Years of conflict, drought and limited access to health care services make it difficult for vulnerable families in Afghanistan to grow enough food, improve their health, attend school or escape the cycle of poverty. This is especially true for women and girls.
In Afghanistan, mothers and children face some of the greatest challenges to survival found anywhere in the world. Health services across the country are uneven: pervasive socio-cultural, physical, and economic barriers impede the delivery of basic health-care. In addition, there is a lack of basic infrastructure, making physical access difficult.
Presbyterian World Service & Development is working with Community World Service–Asia (CWS-Asia) to address these challenges through innovative and sustainable development programs that improve farming practices, break down barriers to girls education and increase access to maternal health services.
“Women are happy with the maternal health services that have started here,” shares Amina, a twenty-eight year old expecting mother visiting a new health facility in Afghanistan. “People are usually unable to afford proper health services and have to travel long distances [to receive medical attention].” Thanks to the program, health services, including supplies and trained midwives and birth attendants, are now more easily accessible. Amina and other women in the community have also been taught about family planning, proper hygiene and the benefits of breastfeeding and nutrition.
PWS&D is working with CWS-Asia to improve the quality of mother and child health services and overcome cultural barriers that prevent women from receiving essential pre and postnatal care. Delivery rooms are being established and upgraded, and birth attendants receive training about how to deliver babies safely. Communities also learn about the importance of maternal health, nutrition, hygiene, family planning and the benefits of breast-feeding.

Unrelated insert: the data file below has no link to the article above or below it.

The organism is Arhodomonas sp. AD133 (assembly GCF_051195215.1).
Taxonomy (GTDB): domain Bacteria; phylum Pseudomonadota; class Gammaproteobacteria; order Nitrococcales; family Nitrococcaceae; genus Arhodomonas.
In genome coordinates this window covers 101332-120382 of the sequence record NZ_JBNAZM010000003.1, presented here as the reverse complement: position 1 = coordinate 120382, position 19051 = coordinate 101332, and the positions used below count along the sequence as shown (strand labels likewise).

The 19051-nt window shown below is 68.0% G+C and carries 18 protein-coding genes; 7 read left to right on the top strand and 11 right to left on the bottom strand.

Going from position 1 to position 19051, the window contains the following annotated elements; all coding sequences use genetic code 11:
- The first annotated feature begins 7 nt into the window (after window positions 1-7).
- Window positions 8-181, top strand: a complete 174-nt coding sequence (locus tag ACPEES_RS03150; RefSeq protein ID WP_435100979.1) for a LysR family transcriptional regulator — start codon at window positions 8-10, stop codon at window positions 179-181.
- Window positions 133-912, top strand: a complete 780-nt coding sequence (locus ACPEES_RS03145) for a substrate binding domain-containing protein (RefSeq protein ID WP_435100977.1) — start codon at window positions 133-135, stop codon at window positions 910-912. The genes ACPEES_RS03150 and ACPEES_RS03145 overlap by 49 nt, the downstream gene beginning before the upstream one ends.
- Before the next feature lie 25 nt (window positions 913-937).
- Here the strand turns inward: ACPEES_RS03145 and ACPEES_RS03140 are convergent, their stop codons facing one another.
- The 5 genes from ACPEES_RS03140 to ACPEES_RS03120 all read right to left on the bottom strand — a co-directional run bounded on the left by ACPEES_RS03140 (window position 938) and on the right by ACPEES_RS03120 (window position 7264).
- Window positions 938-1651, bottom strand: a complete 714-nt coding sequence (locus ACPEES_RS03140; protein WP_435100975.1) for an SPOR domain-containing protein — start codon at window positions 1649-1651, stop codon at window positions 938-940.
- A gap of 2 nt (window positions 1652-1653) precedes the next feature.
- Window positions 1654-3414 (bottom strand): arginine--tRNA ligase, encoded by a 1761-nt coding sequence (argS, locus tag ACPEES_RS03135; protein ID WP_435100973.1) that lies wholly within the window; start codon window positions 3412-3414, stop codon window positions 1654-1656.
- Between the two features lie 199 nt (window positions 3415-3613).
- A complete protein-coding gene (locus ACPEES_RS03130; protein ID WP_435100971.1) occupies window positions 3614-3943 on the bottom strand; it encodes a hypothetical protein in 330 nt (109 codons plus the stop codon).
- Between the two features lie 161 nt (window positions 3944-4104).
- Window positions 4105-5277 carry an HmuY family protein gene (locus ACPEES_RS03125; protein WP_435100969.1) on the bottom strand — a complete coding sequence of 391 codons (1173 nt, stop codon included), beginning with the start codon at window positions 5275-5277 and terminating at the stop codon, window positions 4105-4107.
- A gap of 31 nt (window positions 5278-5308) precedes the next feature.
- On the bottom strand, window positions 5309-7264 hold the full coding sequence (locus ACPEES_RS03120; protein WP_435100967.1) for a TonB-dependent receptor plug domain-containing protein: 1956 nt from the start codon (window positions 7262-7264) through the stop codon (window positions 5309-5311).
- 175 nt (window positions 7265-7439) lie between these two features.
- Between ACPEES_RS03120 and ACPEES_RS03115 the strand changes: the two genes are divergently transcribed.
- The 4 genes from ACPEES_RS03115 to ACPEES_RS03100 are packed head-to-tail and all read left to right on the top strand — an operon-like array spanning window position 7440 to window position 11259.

Girls’ education provides the opportunity for girls to overcome gender inequality and gain the skills to one day obtain employment, decrease poverty and contribute to the peaceful development of their country’s future. Educating religious leaders, parents and community members about the importance of sending children, especially girls, to school is essential to gain their support and increase attendance rates. Specialized trainings for teachers include sessions on child rights, gender, peace education and improved teaching methods, which foster a nurturing learning environment for girl students.
PWS&D works with international partners to carry out long-term community development programs that empower vulnerable people to overcome root causes of poverty and create lasting change. We undertake holistic programs in the areas of food security, livelihoods, health and human rights.
Human Rights: Working with partners in Afghanistan, Guatemala, Ghana, and India, PWS&D is responding to situations where women, youth and marginalized people are too frequently treated as second-class citizens, lacking access to basic human rights and freedoms. Through programs with local partners, women, children, and indigenous peoples are learning about their rights and working together to protect and defend themselves.